Date of Award
Doctor of Philosophy (PhD)
Lucian A. Taylor
This dissertation contains two paper. The first, "Volatility and Venture Capital,'" demonstrates that the performance of venture capital (VC) investments load positively on shocks to aggregate return volatility. I document this novel source of risk at the asset-class, fund, and portfolio-company levels. The positive relation between VC performance and volatility is driven by the option-like structure of VC investments, especially by VCs' contractual option to reinvest. At the asset-class level, shocks to aggregate volatility explain a substantial fraction of VC returns. At the fund level, consistent with the reinvestment channel, this exposure is concentrated in years two through four of fund life and in early-stage VC funds, which have more embedded reinvestment options. For VC-backed portfolio companies, volatility shocks correlate with faster and more frequent reinvestment. The level of volatility at the time of investment has no relation with future performance, consistent with competitive markets. Overall, my results imply that the option-like features of VC investments are first-order determinants of risk in VC.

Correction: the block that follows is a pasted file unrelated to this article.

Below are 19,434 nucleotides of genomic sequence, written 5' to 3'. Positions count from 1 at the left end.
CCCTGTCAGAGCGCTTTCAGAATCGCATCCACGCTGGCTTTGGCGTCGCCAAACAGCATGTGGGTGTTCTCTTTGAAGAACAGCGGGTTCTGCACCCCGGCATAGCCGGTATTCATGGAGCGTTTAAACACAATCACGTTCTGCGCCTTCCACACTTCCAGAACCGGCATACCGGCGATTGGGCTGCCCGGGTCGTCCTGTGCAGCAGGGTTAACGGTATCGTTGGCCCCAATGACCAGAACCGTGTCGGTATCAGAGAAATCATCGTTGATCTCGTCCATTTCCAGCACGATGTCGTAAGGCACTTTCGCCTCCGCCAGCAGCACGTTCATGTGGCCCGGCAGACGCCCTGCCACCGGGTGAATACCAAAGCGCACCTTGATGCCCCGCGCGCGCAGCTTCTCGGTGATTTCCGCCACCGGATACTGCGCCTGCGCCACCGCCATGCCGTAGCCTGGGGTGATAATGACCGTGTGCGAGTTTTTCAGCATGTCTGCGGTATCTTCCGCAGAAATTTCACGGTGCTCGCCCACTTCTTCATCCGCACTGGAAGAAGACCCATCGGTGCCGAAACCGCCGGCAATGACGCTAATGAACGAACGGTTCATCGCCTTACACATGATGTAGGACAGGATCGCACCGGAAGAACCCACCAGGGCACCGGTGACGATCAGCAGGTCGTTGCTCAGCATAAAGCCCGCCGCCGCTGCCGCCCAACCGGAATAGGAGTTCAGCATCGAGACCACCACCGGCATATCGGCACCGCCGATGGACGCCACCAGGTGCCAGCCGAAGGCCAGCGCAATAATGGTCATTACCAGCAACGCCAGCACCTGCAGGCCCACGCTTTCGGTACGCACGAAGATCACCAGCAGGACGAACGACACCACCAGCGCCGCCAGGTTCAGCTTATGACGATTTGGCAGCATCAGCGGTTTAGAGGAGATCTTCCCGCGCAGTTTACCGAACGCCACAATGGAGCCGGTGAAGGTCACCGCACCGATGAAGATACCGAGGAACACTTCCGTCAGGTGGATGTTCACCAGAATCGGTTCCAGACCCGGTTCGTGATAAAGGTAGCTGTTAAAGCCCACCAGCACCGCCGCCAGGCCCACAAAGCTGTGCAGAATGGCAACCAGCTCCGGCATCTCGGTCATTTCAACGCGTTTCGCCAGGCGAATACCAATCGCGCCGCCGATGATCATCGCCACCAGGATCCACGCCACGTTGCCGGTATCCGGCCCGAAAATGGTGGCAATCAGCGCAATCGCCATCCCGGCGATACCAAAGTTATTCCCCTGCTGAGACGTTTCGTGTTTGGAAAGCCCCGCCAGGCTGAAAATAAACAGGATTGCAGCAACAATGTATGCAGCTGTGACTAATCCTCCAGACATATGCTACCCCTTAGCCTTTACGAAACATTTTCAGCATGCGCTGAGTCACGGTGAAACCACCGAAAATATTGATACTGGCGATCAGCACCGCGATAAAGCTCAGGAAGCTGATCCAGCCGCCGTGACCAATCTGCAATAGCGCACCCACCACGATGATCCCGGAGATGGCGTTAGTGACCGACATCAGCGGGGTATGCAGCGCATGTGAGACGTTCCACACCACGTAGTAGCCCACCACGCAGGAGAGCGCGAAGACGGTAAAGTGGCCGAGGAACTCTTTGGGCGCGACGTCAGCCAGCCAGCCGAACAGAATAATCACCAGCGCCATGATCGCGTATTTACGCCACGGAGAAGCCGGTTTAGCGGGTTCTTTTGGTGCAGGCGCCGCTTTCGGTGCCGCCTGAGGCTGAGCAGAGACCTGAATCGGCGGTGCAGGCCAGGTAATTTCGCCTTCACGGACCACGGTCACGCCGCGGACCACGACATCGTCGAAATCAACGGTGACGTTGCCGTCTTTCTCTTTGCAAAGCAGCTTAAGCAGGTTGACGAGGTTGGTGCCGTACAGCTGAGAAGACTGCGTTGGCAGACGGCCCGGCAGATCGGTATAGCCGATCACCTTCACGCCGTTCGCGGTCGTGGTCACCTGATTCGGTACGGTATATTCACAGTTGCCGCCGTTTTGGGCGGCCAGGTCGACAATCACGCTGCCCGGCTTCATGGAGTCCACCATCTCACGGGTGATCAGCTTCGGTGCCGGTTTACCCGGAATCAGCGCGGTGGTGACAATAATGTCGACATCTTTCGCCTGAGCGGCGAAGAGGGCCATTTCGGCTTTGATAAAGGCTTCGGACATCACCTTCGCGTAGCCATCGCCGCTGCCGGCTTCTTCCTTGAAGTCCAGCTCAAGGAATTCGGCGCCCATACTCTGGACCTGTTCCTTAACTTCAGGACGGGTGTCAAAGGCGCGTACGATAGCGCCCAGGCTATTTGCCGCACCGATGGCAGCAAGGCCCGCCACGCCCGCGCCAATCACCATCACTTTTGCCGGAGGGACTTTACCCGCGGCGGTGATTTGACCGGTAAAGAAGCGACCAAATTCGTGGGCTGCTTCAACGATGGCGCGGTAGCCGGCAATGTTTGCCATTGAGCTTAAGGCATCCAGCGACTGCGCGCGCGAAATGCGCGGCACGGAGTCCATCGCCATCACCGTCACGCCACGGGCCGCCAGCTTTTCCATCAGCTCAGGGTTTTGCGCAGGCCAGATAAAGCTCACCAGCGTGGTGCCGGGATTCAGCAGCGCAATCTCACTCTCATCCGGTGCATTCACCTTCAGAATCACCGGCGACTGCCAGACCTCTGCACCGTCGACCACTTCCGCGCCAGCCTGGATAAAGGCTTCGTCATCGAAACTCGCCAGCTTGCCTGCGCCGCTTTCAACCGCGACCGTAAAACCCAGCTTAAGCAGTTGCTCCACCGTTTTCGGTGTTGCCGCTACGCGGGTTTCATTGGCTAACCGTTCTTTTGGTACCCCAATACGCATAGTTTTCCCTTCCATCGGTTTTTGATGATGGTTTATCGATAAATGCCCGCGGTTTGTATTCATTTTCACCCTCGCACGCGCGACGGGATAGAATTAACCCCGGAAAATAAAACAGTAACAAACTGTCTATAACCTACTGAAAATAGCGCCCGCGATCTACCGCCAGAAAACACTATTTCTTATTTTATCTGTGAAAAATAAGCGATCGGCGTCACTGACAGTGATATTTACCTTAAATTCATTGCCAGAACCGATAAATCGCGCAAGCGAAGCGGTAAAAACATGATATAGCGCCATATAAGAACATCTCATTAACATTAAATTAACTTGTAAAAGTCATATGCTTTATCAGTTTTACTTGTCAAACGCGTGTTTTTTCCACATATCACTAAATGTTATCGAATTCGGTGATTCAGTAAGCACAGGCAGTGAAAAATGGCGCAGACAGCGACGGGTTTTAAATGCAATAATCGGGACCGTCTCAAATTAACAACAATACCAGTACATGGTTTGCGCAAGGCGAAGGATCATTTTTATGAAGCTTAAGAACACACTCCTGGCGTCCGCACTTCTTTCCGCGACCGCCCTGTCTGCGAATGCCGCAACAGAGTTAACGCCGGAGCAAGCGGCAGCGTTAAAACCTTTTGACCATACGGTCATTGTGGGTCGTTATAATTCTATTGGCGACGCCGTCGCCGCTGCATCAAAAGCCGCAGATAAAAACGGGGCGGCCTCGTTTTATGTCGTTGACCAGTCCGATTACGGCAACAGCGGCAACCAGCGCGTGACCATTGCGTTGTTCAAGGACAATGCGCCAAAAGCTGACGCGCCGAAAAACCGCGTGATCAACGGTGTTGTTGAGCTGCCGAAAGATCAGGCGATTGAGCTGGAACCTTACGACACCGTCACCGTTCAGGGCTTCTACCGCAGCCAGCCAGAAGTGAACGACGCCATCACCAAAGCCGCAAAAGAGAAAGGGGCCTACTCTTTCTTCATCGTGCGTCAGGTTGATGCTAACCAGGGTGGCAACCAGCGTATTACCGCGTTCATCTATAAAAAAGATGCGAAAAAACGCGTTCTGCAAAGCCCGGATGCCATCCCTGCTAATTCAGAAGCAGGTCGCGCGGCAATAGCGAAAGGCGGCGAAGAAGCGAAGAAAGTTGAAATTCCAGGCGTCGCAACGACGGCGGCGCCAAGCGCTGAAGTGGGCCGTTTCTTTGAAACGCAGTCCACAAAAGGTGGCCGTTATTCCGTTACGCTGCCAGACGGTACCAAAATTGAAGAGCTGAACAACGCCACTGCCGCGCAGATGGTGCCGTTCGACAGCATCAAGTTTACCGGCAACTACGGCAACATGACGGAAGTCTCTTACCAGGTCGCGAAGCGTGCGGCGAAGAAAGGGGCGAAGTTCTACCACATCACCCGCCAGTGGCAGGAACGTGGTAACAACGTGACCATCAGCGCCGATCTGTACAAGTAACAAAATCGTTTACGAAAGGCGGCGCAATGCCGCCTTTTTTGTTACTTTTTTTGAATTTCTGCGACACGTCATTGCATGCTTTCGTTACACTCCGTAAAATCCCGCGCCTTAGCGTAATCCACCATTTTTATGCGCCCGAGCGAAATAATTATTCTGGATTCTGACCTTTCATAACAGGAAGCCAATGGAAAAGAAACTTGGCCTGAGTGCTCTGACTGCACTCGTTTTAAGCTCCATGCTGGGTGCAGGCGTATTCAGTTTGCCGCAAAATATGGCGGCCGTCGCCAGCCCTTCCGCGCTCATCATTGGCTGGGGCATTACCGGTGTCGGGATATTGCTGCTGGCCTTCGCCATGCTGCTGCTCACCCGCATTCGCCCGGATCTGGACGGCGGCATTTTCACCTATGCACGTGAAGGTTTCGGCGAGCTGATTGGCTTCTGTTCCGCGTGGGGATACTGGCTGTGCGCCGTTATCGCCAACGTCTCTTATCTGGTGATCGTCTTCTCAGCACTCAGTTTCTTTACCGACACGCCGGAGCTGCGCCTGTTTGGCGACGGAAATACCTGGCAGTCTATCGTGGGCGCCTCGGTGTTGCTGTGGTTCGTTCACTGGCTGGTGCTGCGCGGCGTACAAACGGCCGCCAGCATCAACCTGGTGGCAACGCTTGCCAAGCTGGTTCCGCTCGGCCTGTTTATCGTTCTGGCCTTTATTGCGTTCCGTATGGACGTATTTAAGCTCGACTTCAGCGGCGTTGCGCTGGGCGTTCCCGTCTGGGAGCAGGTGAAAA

The second paper, "Intangible Capital and the Investment-$q$ Relation," shows that the neoclassical theory of investment, which has mainly been tested with physical investment, also helps explain intangible investment. At the firm level, Tobin's q explains physical and intangible investment roughly equally well, and it explains total investment even better. Compared with physical capital, intangible capital adjusts more slowly to changes in investment opportunities. The classic q theory performs better in firms and years with more intangible capital: Total and even physical investment are better explained by Tobin's q and are less sensitive to cash flow. At the macro level, Tobin's q explains intangible investment many times better than physical investment. We propose a simple, new Tobin's q proxy that accounts for intangible capital, and we show that it is a superior proxy for both physical and intangible investment opportunities.
Peters, Ryan Peters, "Essays On Corporate Investment Dynamics" (2017). Publicly Accessible Penn Dissertations. 2525.